Looking back on the reasons for the Iraq War itself, many rightly question whether the U.S. military should have been there at all. Did the administration of President George W. Bush mislead the American people and the world in the months before the March 2003 invasion? Was the so-called “coalition of the willing” duped or otherwise incentivized into following along? Tamte isn’t interested in those questions.
He’s also not interested in portraying the alleged atrocities that may have been committed there.
When we describe first-person shooter as tactical, what we’re often talking about is methods of movement: Where does the player go, how quickly, and with what posture? But a military shooter likewise focuses on the weapon systems that are given to the player. For Marines and soldiers in Fallujah, that means rifles and explosives. But there were other tools and other tactics in play during that battle in 2004.
The U.S. military has said that it used “shake-and-bake” tactics, a combination of high explosive and white phosphorus rounds that flushed out insurgents from their hardened bunkers in order to destroy them. But using white phosphorus as a weapon, and in close proximity to civilians, would seem to contravene the accepted laws of war. Again, Tamte isn’t interested in litigating what constitutes a war crime.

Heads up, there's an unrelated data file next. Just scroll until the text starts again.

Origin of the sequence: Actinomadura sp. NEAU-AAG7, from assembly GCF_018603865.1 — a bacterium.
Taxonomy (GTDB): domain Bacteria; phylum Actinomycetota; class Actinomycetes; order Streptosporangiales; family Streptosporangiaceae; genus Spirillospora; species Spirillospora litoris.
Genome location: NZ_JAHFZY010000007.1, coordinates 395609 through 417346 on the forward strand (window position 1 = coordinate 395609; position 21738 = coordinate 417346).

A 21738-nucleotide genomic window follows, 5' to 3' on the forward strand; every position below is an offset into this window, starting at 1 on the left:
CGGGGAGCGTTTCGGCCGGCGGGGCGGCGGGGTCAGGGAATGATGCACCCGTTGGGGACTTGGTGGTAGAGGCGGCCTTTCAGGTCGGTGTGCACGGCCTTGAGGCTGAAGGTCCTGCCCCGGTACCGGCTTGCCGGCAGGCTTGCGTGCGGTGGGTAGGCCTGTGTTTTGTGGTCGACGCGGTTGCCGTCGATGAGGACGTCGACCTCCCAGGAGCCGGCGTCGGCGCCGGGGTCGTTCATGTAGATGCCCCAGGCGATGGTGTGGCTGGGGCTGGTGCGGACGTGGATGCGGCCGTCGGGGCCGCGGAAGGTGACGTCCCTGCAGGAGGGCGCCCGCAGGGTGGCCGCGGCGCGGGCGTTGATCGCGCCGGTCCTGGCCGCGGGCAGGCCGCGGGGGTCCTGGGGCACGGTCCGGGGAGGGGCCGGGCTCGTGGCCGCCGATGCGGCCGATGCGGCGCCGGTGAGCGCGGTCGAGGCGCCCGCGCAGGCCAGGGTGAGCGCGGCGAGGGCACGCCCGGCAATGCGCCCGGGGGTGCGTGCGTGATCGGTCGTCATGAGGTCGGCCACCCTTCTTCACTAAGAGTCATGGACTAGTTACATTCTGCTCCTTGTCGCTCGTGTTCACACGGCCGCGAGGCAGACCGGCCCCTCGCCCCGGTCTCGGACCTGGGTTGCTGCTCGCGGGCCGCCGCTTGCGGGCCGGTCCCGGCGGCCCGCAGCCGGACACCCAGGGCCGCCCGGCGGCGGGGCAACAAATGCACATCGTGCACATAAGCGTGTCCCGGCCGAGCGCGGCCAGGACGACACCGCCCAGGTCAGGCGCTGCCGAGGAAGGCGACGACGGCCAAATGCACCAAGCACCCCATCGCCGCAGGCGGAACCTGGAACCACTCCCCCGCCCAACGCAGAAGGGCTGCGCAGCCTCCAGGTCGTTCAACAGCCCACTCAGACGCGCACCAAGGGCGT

“There are things that divide us, and including those really divisive things, I think, distracts people from the human stories that we can all identify with,” Tamte said. “I have two concerns with including phosphorus as a weapon. Number one is that it’s not a part of the stories that these guys told us, so I don’t have an authentic, factual basis on which to tell that. That’s most important. Number two is, I don’t want sensational types of things to distract from the parts of that experience.”
The same is true of the depleted uranium munitions used during the battle. The super-dense shells, commonly associated with the tank-busting A-10 Warthog, can fragment and shatter on impact, scattering their heavy metal payload all around. That could be why researchers show an increased incidence of cancers among the current population of Fallujah — especially in children. We asked Tamte what responsibility his team bears in communicating that outcome of the Second Battle of Fallujah to consumers.
“I don’t think players are going to be confused about the cost [of war],” Tamte said. “I just don’t think that they’re going to walk away from this experience going, ‘We need more war.’ I don’t think that’s something that the Marines and soldiers want as a message. I don’t think that’s something that the Iraqi civilians want as a message. I think people do need to understand the human cost of war.”